Classic and Contemporary Buddhist Works

The Way to Buddhahood - Praise

Instructions from a Modern Chinese Master

“This book, which is a reflection of his long life of study, service and meditation, is a living testament to Yin-Shun’s spirituality and erudition. His interpretations bring freshness to the examination of Buddhist doctrine in a clear, compelling style.”—The Beacon

“Students of Buddhism will find this an important guide.”—The Bookwatch

“Readers will enjoy the traits of Yin-shun that set him apart from most traditional monk-scholars: his reliance upon diverse sources and traditions, coupled with a highly precise, scholastic examination. But scholars will also find interest in how his book reveals the etiology of the Chinese Tripitaka, while never cleaving to any particular school, since all point toward the Buddha way. For Yin-shun, it is a matter of skillful means: all the ideas presented are legitimate, from Pure Land to the School of Mere Consciousness, their efficacy simply depending on the user's sophistication. General readers, particularly students, will enjoy how this philosophy creates a survey of Buddhist belief in the Chinese vein, while academics will be interested in how such a survey places his thought within the intellectual tradition of Chinese Buddhism.”—The Journal of Buddhist Ethics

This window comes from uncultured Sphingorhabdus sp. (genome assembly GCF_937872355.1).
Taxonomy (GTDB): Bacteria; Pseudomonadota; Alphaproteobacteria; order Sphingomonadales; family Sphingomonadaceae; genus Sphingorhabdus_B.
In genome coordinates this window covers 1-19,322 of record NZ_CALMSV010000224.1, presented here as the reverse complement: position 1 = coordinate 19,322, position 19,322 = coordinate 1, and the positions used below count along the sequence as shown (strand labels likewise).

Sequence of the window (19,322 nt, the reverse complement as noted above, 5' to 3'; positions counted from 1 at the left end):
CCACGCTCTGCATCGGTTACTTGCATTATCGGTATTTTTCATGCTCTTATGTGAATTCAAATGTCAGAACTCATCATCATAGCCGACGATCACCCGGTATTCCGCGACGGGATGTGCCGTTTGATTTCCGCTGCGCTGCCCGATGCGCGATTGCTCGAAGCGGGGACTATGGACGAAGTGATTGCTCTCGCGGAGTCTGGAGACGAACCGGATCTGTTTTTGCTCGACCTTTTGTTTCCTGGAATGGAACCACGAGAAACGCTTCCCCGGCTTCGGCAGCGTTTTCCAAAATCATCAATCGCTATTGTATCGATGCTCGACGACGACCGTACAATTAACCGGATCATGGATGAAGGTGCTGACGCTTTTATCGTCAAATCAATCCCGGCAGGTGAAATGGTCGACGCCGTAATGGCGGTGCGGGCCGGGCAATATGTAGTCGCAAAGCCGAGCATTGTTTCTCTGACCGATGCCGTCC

“This fine translation…is a most welcome addition to the small English language archives of modern Chinese Buddhism... The foremost leader of Chinese Buddhism’s intellectual resurgence, the monk Yin-shun is both a scholar and an original thinker of the first order. Drawing upon the whole broad range of Buddhist thought—but especially upon the Madhyamaka tradition of Nagarjuna, Candrakirti, and Tsongkhapa—The Way to Buddhahood presents itself as an introductory overview of the essentials of Buddhism. It is that, of course, but it is also much more. It plots a course for Buddhism’s future development that will allow its robust engagement with the modern world without forcing the severance of its traditional roots.”—Robert M. Gimello, Professor of East Asian Languages and Culture, University of Notre Dame